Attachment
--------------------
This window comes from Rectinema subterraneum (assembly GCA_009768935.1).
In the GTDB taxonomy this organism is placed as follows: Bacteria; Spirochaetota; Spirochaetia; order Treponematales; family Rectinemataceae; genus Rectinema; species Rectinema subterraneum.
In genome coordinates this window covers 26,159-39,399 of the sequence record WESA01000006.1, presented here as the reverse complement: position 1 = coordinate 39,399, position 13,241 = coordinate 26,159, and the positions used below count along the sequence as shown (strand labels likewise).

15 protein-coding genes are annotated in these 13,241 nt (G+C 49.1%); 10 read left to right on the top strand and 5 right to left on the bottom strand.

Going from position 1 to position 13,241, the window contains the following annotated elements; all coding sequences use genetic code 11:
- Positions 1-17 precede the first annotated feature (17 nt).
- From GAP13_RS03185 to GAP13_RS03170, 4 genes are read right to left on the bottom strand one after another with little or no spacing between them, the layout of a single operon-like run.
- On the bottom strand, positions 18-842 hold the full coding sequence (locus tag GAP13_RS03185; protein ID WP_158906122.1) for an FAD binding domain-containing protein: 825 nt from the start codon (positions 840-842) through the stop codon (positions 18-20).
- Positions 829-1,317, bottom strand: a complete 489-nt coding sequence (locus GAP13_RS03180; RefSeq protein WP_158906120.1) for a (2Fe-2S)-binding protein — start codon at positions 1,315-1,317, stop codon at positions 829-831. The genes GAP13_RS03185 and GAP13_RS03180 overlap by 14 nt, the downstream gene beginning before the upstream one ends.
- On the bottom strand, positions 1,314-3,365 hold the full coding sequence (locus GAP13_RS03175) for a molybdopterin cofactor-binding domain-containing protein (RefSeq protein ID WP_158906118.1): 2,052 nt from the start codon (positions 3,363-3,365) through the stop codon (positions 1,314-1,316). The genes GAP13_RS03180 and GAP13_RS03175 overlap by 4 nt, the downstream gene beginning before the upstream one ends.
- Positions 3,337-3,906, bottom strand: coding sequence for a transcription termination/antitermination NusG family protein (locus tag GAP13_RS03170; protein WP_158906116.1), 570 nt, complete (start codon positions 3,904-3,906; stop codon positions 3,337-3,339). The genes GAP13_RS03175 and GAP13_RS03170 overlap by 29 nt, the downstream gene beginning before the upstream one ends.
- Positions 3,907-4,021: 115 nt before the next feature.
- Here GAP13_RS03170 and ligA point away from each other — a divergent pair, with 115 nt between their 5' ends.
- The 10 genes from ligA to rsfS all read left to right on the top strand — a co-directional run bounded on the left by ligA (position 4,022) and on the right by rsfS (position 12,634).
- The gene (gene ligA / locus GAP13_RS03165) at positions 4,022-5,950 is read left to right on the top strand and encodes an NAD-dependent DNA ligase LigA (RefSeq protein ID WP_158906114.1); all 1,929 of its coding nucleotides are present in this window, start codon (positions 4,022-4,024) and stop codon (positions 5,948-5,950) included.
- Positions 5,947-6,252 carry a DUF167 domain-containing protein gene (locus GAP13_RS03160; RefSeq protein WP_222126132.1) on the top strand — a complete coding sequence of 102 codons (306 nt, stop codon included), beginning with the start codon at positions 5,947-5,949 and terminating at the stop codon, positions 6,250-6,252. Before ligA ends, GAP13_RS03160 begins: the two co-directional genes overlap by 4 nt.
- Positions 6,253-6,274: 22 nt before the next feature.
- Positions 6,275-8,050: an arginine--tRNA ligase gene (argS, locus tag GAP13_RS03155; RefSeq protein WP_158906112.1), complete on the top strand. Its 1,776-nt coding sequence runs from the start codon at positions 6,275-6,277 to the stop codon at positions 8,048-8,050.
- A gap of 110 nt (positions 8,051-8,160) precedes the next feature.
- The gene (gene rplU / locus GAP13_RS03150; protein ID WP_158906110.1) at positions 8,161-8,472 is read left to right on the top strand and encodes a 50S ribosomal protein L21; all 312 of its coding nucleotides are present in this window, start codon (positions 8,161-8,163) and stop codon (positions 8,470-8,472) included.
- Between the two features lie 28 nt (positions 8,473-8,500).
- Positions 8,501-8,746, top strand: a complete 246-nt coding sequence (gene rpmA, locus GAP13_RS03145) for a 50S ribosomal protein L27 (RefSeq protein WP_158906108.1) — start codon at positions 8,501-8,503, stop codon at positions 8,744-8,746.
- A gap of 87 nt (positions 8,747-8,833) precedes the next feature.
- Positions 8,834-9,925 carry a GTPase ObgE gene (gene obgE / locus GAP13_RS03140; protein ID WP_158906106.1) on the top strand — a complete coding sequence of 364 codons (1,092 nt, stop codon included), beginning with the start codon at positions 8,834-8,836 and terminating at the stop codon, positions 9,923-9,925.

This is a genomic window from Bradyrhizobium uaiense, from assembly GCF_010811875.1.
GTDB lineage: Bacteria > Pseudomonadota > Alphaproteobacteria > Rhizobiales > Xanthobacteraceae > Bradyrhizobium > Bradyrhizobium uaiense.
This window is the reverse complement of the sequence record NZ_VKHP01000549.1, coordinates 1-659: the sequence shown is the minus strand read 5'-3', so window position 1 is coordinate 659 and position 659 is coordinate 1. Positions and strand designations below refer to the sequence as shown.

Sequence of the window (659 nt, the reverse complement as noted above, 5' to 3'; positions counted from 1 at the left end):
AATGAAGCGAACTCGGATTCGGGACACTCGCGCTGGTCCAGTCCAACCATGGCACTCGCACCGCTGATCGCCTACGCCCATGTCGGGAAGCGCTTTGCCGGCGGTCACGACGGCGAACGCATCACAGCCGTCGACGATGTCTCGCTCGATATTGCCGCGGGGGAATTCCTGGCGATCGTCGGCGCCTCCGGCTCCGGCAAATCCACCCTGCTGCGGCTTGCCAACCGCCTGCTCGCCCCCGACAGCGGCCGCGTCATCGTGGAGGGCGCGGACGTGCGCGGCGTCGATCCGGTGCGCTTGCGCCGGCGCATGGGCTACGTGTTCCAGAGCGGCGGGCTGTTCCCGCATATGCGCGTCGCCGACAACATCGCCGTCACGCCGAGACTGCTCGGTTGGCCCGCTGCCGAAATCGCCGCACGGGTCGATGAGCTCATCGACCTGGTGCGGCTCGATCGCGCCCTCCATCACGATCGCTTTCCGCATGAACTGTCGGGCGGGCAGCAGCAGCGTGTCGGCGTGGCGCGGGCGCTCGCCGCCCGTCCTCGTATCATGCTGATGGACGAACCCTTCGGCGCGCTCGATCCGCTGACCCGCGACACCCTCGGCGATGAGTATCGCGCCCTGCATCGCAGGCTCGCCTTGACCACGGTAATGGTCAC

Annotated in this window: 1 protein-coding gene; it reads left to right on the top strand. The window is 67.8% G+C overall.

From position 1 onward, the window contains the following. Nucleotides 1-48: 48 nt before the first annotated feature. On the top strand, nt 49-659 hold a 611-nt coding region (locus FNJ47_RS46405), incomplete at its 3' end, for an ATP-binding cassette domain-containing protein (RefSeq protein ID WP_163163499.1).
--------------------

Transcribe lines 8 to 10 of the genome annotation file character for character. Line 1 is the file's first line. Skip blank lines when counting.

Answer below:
- On the bottom strand, positions 18-842 hold the full coding sequence (locus tag GAP13_RS03185; protein ID WP_158906122.1) for an FAD binding domain-containing protein: 825 nt from the start codon (positions 840-842) through the stop codon (positions 18-20).
- Positions 829-1,317, bottom strand: a complete 489-nt coding sequence (locus GAP13_RS03180; RefSeq protein WP_158906120.1) for a (2Fe-2S)-binding protein — start codon at positions 1,315-1,317, stop codon at positions 829-831. The genes GAP13_RS03185 and GAP13_RS03180 overlap by 14 nt, the downstream gene beginning before the upstream one ends.
- On the bottom strand, positions 1,314-3,365 hold the full coding sequence (locus GAP13_RS03175) for a molybdopterin cofactor-binding domain-containing protein (RefSeq protein ID WP_158906118.1): 2,052 nt from the start codon (positions 3,363-3,365) through the stop codon (positions 1,314-1,316). The genes GAP13_RS03180 and GAP13_RS03175 overlap by 4 nt, the downstream gene beginning before the upstream one ends.